6. An Interested Party says:

    If the Democrats are able to take back Congress in the fall their number one priority should be to protect this country and the whole world from this deranged vainglorious charlatan…

  7. michael reynolds says:

    I’m going to run counter to form and offer some optimism. A year ago I was much more worried than I am now. We’ve lost some battles around the edges – various anti-LGBTQ harassments, environmental rollbacks, for example – but I don’t think anyone outside of the far right fever swamps really thinks this is going to stick. This all feels like a phase, a bad flu but not cancer. A broad, loose, culture-based coalition has formed of POC, white suburbanites, kids, young women, the intelligentsia, creatives, businesspeople, techies, and it’s been quite effective at blunting Trumpism.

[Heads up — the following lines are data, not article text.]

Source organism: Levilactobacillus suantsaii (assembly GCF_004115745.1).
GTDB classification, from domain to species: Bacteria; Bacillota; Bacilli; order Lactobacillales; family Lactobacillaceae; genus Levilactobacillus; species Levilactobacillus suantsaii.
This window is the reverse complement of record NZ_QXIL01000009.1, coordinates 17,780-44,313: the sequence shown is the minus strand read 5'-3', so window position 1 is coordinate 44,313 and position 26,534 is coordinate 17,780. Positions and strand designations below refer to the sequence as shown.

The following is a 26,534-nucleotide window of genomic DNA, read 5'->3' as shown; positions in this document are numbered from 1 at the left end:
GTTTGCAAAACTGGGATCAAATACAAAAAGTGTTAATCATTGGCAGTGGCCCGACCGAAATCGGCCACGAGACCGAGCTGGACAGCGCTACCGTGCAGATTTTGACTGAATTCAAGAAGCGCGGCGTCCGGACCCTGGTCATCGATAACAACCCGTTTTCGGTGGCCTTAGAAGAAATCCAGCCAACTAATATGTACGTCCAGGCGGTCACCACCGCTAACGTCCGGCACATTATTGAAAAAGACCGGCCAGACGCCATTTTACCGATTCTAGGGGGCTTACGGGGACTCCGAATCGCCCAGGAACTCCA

The economy is roaring. We are not in any new wars. No major terrorist attacks. Any marginally normal politician in a normal White House would be pushing an approval rating close to 60%. But Trump is stuck at 40%. That’s not an incoming tide, it’s a tide on the turn. 40% and just half of those are enthusiastic, while the other side has 50+% that’s very ready to rumble. Turn on the TV at 9 eastern and switch back and forth from Maddow to Hannity. Look at their faces and the faces of their guests. Not a lot of swagger on the Right, just a lot of fear and denial, while the Left is looking distinctly wolfish.